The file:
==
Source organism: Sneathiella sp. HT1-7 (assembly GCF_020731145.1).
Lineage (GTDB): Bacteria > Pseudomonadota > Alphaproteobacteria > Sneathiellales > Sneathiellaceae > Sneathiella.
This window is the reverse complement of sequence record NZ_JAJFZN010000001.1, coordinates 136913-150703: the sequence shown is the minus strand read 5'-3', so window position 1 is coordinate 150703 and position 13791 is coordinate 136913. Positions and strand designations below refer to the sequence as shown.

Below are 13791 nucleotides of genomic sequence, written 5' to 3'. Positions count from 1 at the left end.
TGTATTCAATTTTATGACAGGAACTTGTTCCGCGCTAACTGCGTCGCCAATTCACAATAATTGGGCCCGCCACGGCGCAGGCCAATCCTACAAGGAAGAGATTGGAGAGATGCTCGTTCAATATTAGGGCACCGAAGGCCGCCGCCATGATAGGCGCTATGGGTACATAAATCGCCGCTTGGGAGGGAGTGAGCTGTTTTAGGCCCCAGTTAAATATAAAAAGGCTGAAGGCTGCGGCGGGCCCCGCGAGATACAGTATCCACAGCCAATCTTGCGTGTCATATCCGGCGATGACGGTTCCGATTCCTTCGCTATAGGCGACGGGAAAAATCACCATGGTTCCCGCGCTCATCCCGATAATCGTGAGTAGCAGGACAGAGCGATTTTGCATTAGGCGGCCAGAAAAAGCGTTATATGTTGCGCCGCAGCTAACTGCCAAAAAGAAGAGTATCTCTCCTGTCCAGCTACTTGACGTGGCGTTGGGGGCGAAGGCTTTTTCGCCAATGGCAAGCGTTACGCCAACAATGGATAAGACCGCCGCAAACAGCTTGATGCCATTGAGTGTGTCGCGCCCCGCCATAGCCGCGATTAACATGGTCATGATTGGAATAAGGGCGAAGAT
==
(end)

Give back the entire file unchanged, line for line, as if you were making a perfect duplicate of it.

Source organism: Sneathiella sp. HT1-7 (assembly GCF_020731145.1).
Lineage (GTDB): Bacteria > Pseudomonadota > Alphaproteobacteria > Sneathiellales > Sneathiellaceae > Sneathiella.
This window is the reverse complement of sequence record NZ_JAJFZN010000001.1, coordinates 136913-150703: the sequence shown is the minus strand read 5'-3', so window position 1 is coordinate 150703 and position 13791 is coordinate 136913. Positions and strand designations below refer to the sequence as shown.

Below are 13791 nucleotides of genomic sequence, written 5' to 3'. Positions count from 1 at the left end.
TGTATTCAATTTTATGACAGGAACTTGTTCCGCGCTAACTGCGTCGCCAATTCACAATAATTGGGCCCGCCACGGCGCAGGCCAATCCTACAAGGAAGAGATTGGAGAGATGCTCGTTCAATATTAGGGCACCGAAGGCCGCCGCCATGATAGGCGCTATGGGTACATAAATCGCCGCTTGGGAGGGAGTGAGCTGTTTTAGGCCCCAGTTAAATATAAAAAGGCTGAAGGCTGCGGCGGGCCCCGCGAGATACAGTATCCACAGCCAATCTTGCGTGTCATATCCGGCGATGACGGTTCCGATTCCTTCGCTATAGGCGACGGGAAAAATCACCATGGTTCCCGCGCTCATCCCGATAATCGTGAGTAGCAGGACAGAGCGATTTTGCATTAGGCGGCCAGAAAAAGCGTTATATGTTGCGCCGCAGCTAACTGCCAAAAAGAAGAGTATCTCTCCTGTCCAGCTACTTGACGTGGCGTTGGGGGCGAAGGCTTTTTCGCCAATGGCAAGCGTTACGCCAACAATGGATAAGACCGCCGCAAACAGCTTGATGCCATTGAGTGTGTCGCGCCCCGCCATAGCCGCGATTAACATGGTCATGATTGGAATAAGGGCGAAGAT